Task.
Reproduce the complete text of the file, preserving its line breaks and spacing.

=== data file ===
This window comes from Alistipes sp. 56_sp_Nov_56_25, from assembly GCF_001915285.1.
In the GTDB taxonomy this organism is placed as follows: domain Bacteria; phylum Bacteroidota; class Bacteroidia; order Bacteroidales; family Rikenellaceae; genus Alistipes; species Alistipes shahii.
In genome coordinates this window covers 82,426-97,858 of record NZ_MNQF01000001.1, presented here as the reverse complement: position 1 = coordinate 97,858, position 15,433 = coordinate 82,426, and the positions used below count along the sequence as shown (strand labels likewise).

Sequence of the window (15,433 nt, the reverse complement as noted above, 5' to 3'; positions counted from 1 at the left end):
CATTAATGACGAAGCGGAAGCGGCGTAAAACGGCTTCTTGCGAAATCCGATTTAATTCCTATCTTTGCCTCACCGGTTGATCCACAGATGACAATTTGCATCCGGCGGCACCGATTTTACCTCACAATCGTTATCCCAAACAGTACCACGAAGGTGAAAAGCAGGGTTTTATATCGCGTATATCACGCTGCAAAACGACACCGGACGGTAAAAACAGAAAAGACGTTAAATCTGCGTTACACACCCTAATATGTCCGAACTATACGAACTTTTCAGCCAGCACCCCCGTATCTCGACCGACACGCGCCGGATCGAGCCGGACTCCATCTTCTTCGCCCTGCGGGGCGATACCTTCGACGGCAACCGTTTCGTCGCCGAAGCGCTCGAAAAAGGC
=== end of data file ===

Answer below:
This window comes from Alistipes sp. 56_sp_Nov_56_25, from assembly GCF_001915285.1.
In the GTDB taxonomy this organism is placed as follows: domain Bacteria; phylum Bacteroidota; class Bacteroidia; order Bacteroidales; family Rikenellaceae; genus Alistipes; species Alistipes shahii.
In genome coordinates this window covers 82,426-97,858 of record NZ_MNQF01000001.1, presented here as the reverse complement: position 1 = coordinate 97,858, position 15,433 = coordinate 82,426, and the positions used below count along the sequence as shown (strand labels likewise).

Sequence of the window (15,433 nt, the reverse complement as noted above, 5' to 3'; positions counted from 1 at the left end):
CATTAATGACGAAGCGGAAGCGGCGTAAAACGGCTTCTTGCGAAATCCGATTTAATTCCTATCTTTGCCTCACCGGTTGATCCACAGATGACAATTTGCATCCGGCGGCACCGATTTTACCTCACAATCGTTATCCCAAACAGTACCACGAAGGTGAAAAGCAGGGTTTTATATCGCGTATATCACGCTGCAAAACGACACCGGACGGTAAAAACAGAAAAGACGTTAAATCTGCGTTACACACCCTAATATGTCCGAACTATACGAACTTTTCAGCCAGCACCCCCGTATCTCGACCGACACGCGCCGGATCGAGCCGGACTCCATCTTCTTCGCCCTGCGGGGCGATACCTTCGACGGCAACCGTTTCGTCGCCGAAGCGCTCGAAAAAGGC